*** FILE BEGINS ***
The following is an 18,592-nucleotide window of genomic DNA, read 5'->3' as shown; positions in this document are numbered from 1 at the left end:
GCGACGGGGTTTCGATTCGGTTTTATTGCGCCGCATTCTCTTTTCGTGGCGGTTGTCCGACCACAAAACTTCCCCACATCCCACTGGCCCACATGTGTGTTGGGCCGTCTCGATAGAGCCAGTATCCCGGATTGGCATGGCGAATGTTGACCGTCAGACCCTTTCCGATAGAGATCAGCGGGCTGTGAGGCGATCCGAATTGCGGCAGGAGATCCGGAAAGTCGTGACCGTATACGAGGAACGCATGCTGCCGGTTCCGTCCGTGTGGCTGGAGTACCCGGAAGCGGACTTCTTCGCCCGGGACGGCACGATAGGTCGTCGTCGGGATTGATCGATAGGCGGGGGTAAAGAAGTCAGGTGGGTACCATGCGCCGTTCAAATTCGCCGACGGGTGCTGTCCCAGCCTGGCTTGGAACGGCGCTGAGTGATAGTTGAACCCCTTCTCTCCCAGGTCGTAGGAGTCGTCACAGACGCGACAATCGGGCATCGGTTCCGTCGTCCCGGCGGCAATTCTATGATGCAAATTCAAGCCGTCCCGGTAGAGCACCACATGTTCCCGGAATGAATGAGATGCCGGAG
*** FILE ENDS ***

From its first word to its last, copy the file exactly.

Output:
The following is an 18,592-nucleotide window of genomic DNA, read 5'->3' as shown; positions in this document are numbered from 1 at the left end:
GCGACGGGGTTTCGATTCGGTTTTATTGCGCCGCATTCTCTTTTCGTGGCGGTTGTCCGACCACAAAACTTCCCCACATCCCACTGGCCCACATGTGTGTTGGGCCGTCTCGATAGAGCCAGTATCCCGGATTGGCATGGCGAATGTTGACCGTCAGACCCTTTCCGATAGAGATCAGCGGGCTGTGAGGCGATCCGAATTGCGGCAGGAGATCCGGAAAGTCGTGACCGTATACGAGGAACGCATGCTGCCGGTTCCGTCCGTGTGGCTGGAGTACCCGGAAGCGGACTTCTTCGCCCGGGACGGCACGATAGGTCGTCGTCGGGATTGATCGATAGGCGGGGGTAAAGAAGTCAGGTGGGTACCATGCGCCGTTCAAATTCGCCGACGGGTGCTGTCCCAGCCTGGCTTGGAACGGCGCTGAGTGATAGTTGAACCCCTTCTCTCCCAGGTCGTAGGAGTCGTCACAGACGCGACAATCGGGCATCGGTTCCGTCGTCCCGGCGGCAATTCTATGATGCAAATTCAAGCCGTCCCGGTAGAGCACCACATGTTCCCGGAATGAATGAGATGCCGGAG